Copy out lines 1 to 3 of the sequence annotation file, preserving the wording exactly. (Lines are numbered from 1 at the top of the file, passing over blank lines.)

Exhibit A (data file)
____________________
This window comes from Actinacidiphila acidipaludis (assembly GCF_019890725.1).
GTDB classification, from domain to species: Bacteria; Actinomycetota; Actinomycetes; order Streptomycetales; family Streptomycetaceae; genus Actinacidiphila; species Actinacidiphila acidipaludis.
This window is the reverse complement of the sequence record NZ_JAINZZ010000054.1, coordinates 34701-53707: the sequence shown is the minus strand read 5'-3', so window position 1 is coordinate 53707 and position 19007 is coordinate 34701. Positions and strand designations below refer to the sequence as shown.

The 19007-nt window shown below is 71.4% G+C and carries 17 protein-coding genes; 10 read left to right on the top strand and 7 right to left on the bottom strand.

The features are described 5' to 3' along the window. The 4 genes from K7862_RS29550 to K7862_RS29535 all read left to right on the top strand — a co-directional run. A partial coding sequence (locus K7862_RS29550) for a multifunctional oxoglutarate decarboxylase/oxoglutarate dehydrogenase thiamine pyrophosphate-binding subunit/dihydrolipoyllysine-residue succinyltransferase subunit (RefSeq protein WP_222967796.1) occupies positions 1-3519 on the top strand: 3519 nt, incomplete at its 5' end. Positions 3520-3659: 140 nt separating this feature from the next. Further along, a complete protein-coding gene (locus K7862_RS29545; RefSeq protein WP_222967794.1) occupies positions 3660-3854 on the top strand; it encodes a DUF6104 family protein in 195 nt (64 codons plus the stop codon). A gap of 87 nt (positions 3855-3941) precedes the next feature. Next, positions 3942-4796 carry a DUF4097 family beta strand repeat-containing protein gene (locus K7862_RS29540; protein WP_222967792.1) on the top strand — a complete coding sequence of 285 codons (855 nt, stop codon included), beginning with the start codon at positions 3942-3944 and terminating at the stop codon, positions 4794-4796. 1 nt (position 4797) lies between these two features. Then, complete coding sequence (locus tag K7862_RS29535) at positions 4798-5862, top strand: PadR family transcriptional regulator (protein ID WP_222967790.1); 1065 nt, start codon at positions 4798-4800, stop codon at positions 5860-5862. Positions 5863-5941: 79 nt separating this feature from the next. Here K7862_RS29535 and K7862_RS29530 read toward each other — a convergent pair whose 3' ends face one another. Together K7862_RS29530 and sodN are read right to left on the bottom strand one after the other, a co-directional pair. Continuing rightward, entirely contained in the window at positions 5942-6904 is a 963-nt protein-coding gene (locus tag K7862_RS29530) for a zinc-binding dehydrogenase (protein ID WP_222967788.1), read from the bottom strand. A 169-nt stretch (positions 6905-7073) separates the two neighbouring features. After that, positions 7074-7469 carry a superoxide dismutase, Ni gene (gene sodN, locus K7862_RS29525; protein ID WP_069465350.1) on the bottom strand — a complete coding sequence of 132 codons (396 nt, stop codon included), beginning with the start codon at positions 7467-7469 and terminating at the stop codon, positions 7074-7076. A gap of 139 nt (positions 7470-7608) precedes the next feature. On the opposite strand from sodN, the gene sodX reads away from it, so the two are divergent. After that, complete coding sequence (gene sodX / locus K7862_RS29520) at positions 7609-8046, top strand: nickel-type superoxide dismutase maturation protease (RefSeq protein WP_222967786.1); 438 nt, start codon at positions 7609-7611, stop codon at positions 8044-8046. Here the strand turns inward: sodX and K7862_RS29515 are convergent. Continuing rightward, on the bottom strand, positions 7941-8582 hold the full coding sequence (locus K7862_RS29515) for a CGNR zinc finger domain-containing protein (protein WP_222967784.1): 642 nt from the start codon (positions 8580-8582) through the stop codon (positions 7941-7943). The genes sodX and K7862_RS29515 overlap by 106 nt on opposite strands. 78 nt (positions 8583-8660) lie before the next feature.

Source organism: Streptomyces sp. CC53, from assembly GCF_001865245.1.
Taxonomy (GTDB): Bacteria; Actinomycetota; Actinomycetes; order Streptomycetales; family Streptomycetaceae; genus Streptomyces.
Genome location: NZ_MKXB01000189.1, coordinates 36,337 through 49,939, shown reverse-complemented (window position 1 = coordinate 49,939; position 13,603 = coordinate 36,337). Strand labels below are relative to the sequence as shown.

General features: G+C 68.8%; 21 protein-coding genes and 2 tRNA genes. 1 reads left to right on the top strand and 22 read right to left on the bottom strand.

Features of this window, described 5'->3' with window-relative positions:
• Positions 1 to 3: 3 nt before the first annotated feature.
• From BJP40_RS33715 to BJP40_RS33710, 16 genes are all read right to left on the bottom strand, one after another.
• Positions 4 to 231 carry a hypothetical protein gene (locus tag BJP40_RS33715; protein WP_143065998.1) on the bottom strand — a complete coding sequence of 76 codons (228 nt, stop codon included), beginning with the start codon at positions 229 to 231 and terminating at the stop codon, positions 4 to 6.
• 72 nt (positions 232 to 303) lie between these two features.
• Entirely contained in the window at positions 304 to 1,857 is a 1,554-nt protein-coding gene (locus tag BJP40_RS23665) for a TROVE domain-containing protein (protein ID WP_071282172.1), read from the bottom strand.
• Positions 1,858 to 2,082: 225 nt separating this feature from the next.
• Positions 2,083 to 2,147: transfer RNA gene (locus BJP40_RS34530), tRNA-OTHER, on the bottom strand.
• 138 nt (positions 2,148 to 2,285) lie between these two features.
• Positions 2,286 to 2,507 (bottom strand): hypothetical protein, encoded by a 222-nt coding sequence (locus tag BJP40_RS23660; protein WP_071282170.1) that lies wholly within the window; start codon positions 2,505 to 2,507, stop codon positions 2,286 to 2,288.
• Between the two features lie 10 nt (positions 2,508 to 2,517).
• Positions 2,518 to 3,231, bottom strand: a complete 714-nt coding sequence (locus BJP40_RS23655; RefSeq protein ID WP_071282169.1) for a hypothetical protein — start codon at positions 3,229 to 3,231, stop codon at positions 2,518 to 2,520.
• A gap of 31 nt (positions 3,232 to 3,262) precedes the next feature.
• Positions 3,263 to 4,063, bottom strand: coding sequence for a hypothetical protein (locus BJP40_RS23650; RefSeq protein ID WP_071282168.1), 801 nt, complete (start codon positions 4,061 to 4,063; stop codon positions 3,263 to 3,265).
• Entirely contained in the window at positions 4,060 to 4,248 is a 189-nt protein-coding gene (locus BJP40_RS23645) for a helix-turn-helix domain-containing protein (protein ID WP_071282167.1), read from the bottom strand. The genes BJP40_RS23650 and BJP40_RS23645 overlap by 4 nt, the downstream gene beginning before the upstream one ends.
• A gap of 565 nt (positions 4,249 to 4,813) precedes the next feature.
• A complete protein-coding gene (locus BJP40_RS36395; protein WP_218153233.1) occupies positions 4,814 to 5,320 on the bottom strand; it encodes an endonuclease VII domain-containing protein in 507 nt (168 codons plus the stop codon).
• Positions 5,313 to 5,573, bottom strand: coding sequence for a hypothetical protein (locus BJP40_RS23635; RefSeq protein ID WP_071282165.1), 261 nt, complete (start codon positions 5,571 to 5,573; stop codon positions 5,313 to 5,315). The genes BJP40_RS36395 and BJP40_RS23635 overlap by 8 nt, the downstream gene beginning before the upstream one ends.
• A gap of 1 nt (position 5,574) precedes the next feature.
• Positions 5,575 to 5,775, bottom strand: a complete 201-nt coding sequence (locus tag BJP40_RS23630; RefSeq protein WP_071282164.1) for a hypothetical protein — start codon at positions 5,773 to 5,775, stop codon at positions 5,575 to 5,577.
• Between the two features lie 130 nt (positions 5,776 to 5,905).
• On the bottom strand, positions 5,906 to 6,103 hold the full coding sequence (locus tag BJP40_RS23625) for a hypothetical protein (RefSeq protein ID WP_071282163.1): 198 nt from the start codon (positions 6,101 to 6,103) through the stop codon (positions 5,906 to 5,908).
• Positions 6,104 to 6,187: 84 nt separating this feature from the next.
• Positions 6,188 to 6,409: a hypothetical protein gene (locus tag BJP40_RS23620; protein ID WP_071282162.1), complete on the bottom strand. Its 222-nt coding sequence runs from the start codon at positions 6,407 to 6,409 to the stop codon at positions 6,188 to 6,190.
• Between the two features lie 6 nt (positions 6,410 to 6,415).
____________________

This window comes from Actinacidiphila acidipaludis (assembly GCF_019890725.1).
GTDB classification, from domain to species: Bacteria; Actinomycetota; Actinomycetes; order Streptomycetales; family Streptomycetaceae; genus Actinacidiphila; species Actinacidiphila acidipaludis.
This window is the reverse complement of the sequence record NZ_JAINZZ010000054.1, coordinates 34701-53707: the sequence shown is the minus strand read 5'-3', so window position 1 is coordinate 53707 and position 19007 is coordinate 34701. Positions and strand designations below refer to the sequence as shown.